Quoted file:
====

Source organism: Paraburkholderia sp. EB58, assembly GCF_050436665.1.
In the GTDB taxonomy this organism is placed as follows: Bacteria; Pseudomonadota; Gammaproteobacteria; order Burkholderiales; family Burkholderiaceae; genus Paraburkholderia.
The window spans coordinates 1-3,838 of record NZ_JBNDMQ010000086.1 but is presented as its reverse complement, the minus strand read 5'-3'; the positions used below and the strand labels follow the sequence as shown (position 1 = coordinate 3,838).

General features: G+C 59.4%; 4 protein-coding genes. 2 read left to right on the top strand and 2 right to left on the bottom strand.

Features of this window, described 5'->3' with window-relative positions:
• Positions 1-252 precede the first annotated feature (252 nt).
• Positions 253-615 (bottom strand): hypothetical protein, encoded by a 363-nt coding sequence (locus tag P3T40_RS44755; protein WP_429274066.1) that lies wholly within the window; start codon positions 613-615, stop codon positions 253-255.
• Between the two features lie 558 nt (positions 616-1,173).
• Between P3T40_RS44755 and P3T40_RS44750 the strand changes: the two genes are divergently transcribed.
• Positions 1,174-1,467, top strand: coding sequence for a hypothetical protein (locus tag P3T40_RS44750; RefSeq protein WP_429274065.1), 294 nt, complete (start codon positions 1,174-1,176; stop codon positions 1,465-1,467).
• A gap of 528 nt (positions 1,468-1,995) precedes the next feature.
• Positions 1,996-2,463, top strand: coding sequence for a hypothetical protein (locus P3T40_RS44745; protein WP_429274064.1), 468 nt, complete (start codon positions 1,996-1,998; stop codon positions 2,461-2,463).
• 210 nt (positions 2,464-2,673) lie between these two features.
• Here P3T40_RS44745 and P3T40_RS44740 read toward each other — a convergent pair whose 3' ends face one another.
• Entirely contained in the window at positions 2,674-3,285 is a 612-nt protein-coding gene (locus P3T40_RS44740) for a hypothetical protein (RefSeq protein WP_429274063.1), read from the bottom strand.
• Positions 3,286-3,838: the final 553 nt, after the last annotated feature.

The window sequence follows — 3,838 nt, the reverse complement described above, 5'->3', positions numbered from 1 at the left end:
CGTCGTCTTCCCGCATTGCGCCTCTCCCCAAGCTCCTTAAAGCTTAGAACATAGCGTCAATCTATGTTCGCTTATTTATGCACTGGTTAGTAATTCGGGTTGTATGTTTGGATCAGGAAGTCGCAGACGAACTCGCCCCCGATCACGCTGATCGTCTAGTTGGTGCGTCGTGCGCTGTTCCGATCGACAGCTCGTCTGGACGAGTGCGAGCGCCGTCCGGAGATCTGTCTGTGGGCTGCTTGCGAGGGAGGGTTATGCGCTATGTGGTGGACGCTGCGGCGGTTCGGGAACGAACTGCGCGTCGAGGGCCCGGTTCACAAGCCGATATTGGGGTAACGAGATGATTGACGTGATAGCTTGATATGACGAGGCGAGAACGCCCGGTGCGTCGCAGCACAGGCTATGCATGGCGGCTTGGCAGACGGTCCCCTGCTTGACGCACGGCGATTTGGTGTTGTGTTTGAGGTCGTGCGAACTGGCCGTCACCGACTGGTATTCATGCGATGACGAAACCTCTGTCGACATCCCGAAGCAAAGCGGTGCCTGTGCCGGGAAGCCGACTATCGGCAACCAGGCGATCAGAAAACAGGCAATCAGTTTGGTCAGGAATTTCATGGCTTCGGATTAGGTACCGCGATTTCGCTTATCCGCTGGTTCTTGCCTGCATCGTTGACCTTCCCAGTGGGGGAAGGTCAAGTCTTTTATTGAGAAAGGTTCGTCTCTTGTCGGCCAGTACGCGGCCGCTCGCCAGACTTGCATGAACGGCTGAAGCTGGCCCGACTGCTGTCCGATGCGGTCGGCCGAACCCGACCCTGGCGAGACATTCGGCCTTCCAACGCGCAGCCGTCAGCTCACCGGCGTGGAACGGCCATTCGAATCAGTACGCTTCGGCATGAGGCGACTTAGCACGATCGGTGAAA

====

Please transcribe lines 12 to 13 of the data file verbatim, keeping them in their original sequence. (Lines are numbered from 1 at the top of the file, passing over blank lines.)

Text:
• Positions 1,996-2,463, top strand: coding sequence for a hypothetical protein (locus P3T40_RS44745; protein WP_429274064.1), 468 nt, complete (start codon positions 1,996-1,998; stop codon positions 2,461-2,463).
• 210 nt (positions 2,464-2,673) lie between these two features.